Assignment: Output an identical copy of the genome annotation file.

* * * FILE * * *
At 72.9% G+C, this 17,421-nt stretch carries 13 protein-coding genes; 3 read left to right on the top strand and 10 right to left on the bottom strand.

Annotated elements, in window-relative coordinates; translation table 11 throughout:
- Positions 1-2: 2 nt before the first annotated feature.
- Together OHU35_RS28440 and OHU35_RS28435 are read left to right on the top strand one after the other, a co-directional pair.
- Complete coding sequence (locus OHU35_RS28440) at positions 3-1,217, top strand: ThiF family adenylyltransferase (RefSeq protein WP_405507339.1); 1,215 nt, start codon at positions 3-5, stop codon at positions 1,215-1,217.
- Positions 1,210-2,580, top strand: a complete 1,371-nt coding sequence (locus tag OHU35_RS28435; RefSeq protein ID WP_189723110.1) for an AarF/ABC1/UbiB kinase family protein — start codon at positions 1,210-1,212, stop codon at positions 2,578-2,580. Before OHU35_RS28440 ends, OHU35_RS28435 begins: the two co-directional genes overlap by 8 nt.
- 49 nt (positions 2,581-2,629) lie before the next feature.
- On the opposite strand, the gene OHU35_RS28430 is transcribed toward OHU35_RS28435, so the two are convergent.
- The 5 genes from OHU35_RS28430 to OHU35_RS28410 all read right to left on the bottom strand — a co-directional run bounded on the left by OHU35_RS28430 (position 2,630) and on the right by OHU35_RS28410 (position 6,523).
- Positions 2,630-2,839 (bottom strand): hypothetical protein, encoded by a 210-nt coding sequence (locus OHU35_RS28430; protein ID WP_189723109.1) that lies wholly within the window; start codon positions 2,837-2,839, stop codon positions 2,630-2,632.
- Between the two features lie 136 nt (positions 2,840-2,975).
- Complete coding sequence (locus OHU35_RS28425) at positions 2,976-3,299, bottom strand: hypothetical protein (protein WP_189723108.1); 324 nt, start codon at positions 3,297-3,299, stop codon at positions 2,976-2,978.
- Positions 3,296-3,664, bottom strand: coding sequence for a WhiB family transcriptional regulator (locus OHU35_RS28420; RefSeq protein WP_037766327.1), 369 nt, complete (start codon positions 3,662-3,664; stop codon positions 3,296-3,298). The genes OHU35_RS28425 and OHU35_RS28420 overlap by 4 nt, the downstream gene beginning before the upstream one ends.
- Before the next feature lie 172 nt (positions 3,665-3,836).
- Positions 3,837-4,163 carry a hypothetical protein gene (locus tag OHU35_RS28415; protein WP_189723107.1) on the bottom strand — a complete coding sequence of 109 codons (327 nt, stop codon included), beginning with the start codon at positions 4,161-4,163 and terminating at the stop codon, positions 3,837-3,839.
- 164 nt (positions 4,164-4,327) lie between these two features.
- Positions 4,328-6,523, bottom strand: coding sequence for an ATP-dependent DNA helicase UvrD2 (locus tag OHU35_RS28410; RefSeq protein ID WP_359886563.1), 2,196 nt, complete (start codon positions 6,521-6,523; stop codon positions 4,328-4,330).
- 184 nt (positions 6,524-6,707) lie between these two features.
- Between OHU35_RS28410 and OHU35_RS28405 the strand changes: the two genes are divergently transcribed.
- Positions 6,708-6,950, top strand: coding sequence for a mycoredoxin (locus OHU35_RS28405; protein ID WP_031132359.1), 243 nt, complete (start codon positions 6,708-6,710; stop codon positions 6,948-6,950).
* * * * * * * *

At 72.9% G+C, this 17,421-nt stretch carries 13 protein-coding genes; 3 read left to right on the top strand and 10 right to left on the bottom strand.

Annotated elements, in window-relative coordinates; translation table 11 throughout:
- Positions 1-2: 2 nt before the first annotated feature.
- Together OHU35_RS28440 and OHU35_RS28435 are read left to right on the top strand one after the other, a co-directional pair.
- Complete coding sequence (locus OHU35_RS28440) at positions 3-1,217, top strand: ThiF family adenylyltransferase (RefSeq protein WP_405507339.1); 1,215 nt, start codon at positions 3-5, stop codon at positions 1,215-1,217.
- Positions 1,210-2,580, top strand: a complete 1,371-nt coding sequence (locus tag OHU35_RS28435; RefSeq protein ID WP_189723110.1) for an AarF/ABC1/UbiB kinase family protein — start codon at positions 1,210-1,212, stop codon at positions 2,578-2,580. Before OHU35_RS28440 ends, OHU35_RS28435 begins: the two co-directional genes overlap by 8 nt.
- 49 nt (positions 2,581-2,629) lie before the next feature.
- On the opposite strand, the gene OHU35_RS28430 is transcribed toward OHU35_RS28435, so the two are convergent.
- The 5 genes from OHU35_RS28430 to OHU35_RS28410 all read right to left on the bottom strand — a co-directional run bounded on the left by OHU35_RS28430 (position 2,630) and on the right by OHU35_RS28410 (position 6,523).
- Positions 2,630-2,839 (bottom strand): hypothetical protein, encoded by a 210-nt coding sequence (locus OHU35_RS28430; protein ID WP_189723109.1) that lies wholly within the window; start codon positions 2,837-2,839, stop codon positions 2,630-2,632.
- Between the two features lie 136 nt (positions 2,840-2,975).
- Complete coding sequence (locus OHU35_RS28425) at positions 2,976-3,299, bottom strand: hypothetical protein (protein WP_189723108.1); 324 nt, start codon at positions 3,297-3,299, stop codon at positions 2,976-2,978.
- Positions 3,296-3,664, bottom strand: coding sequence for a WhiB family transcriptional regulator (locus OHU35_RS28420; RefSeq protein WP_037766327.1), 369 nt, complete (start codon positions 3,662-3,664; stop codon positions 3,296-3,298). The genes OHU35_RS28425 and OHU35_RS28420 overlap by 4 nt, the downstream gene beginning before the upstream one ends.
- Before the next feature lie 172 nt (positions 3,665-3,836).
- Positions 3,837-4,163 carry a hypothetical protein gene (locus tag OHU35_RS28415; protein WP_189723107.1) on the bottom strand — a complete coding sequence of 109 codons (327 nt, stop codon included), beginning with the start codon at positions 4,161-4,163 and terminating at the stop codon, positions 3,837-3,839.
- 164 nt (positions 4,164-4,327) lie between these two features.
- Positions 4,328-6,523, bottom strand: coding sequence for an ATP-dependent DNA helicase UvrD2 (locus tag OHU35_RS28410; RefSeq protein ID WP_359886563.1), 2,196 nt, complete (start codon positions 6,521-6,523; stop codon positions 4,328-4,330).
- 184 nt (positions 6,524-6,707) lie between these two features.
- Between OHU35_RS28410 and OHU35_RS28405 the strand changes: the two genes are divergently transcribed.
- Positions 6,708-6,950, top strand: coding sequence for a mycoredoxin (locus OHU35_RS28405; protein ID WP_031132359.1), 243 nt, complete (start codon positions 6,708-6,710; stop codon positions 6,948-6,950).